BANGKOK, April 5, 2011 – Despite the recent surge in oil prices, Thailand’s economy will continue to expand in 2011 and the pace of economic activity will move closer to that observed before the global financial crisis, the World Bank said in a new report. However, the risks to the outlook have also increased.
In the report, Thailand Economic Monitor April 2011, the World Bank said Thailand’s economic growth has broadened its base, with domestic consumption contributing more to growth than in the recent past and exports holding up well against the uncertain global outlook. Concerns about high prices of food and fuel are likely to persist in 2011, but the Thai economy is expected to weather these rough currents and post a solid performance during the year.
Thailand closed 2010 on a strong note, posting positive growth in the last quarter after two consecutive quarters of contraction. This momentum should continue into 2011.
The World Bank now predicts that Thailand’s gross domestic product would expand 3.7 percent in 2011.
This puts Thailand back on its growth trend after the exceptionally high growth of 2010 and contraction in 2009. It represents an upward revision from the previous estimate of 3.2 percent, based on the improved outlook for advanced economies and the continuation of favorable drivers of domestic demand, especially firm agricultural prices which help boost the income of rural consumers.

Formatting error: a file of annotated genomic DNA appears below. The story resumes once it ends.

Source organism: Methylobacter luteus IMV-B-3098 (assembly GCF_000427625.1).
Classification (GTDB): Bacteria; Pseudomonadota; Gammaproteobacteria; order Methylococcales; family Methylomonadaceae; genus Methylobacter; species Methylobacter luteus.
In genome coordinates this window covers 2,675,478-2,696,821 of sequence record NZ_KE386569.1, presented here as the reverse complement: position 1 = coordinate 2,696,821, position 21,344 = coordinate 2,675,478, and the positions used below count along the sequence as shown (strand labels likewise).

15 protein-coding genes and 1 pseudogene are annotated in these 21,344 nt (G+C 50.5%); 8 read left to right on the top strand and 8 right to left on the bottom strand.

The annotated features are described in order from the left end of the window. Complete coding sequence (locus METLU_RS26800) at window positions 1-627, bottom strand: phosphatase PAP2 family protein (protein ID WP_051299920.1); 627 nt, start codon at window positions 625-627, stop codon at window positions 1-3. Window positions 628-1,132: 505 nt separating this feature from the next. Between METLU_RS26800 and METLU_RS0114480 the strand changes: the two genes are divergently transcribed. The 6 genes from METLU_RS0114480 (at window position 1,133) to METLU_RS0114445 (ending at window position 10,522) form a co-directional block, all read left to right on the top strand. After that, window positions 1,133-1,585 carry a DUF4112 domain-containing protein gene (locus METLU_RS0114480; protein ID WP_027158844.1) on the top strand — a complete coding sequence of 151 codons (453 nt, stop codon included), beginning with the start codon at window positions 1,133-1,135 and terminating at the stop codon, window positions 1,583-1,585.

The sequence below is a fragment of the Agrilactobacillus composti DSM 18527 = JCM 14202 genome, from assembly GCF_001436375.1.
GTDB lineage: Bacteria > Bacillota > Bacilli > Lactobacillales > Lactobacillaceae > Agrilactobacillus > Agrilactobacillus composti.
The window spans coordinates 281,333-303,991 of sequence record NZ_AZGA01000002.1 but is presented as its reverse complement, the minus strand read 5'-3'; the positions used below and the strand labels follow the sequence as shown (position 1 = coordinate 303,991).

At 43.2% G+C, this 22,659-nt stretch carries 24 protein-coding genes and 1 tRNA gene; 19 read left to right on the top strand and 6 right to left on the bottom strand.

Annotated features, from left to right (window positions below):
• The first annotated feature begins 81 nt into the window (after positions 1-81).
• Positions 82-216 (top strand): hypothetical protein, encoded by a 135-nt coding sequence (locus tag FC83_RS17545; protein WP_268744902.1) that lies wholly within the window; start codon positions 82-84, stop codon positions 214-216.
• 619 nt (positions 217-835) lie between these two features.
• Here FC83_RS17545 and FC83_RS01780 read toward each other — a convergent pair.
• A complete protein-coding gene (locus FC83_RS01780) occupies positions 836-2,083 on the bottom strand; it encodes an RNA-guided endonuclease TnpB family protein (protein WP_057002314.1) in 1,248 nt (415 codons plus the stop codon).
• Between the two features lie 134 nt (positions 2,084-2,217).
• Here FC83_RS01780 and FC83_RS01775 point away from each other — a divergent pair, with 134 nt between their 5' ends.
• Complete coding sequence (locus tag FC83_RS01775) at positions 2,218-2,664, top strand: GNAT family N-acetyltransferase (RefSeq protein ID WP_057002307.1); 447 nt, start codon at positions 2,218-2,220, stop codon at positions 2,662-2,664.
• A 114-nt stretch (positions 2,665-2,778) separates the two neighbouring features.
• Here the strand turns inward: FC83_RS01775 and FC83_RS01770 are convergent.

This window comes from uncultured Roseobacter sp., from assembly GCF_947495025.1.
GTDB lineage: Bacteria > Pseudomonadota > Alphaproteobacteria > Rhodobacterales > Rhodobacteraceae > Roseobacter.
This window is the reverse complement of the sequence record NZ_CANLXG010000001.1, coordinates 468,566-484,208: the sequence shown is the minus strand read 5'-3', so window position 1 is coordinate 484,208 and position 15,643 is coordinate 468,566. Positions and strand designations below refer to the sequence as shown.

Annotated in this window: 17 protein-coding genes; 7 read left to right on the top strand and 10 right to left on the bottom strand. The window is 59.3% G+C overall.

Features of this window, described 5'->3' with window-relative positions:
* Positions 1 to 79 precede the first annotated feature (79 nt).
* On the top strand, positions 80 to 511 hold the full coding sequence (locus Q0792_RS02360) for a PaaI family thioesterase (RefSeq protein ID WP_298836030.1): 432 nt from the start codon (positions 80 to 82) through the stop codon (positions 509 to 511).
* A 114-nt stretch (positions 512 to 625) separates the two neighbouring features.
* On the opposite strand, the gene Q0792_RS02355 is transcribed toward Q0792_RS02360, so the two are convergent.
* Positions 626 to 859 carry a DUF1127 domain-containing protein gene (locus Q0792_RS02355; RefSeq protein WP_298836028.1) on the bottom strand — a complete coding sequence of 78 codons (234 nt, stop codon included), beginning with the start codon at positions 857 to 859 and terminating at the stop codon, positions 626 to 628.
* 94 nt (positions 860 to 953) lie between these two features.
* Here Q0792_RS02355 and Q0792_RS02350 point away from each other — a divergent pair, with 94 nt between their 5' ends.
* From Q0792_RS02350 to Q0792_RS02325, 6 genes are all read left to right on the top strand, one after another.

Despite this generally favorable assessment, the Bank also believes that risks to the outlook are substantial, citing a number of external factors: the possibility of further oil price increases due to turmoil in the Middle East and North Africa, the follow-on impact on Europe’s debt crisis and the United States’ fragile economic recovery, and the disruption to the auto and electronics industries’ supply chains caused by Japan’s recent earthquake.
The impact of higher oil prices on the Thai economy has been cushioned thus far by the government’s diesel subsidy program and increasing exports of products that also experienced price gains, said Frederico Gil Sander, the World Bank’s Country Economist for Thailand and lead author of Thailand Economic Monitor April 2011. Meanwhile, higher crop prices have helped to increase farm income, boosting overall wages and household consumption accordingly.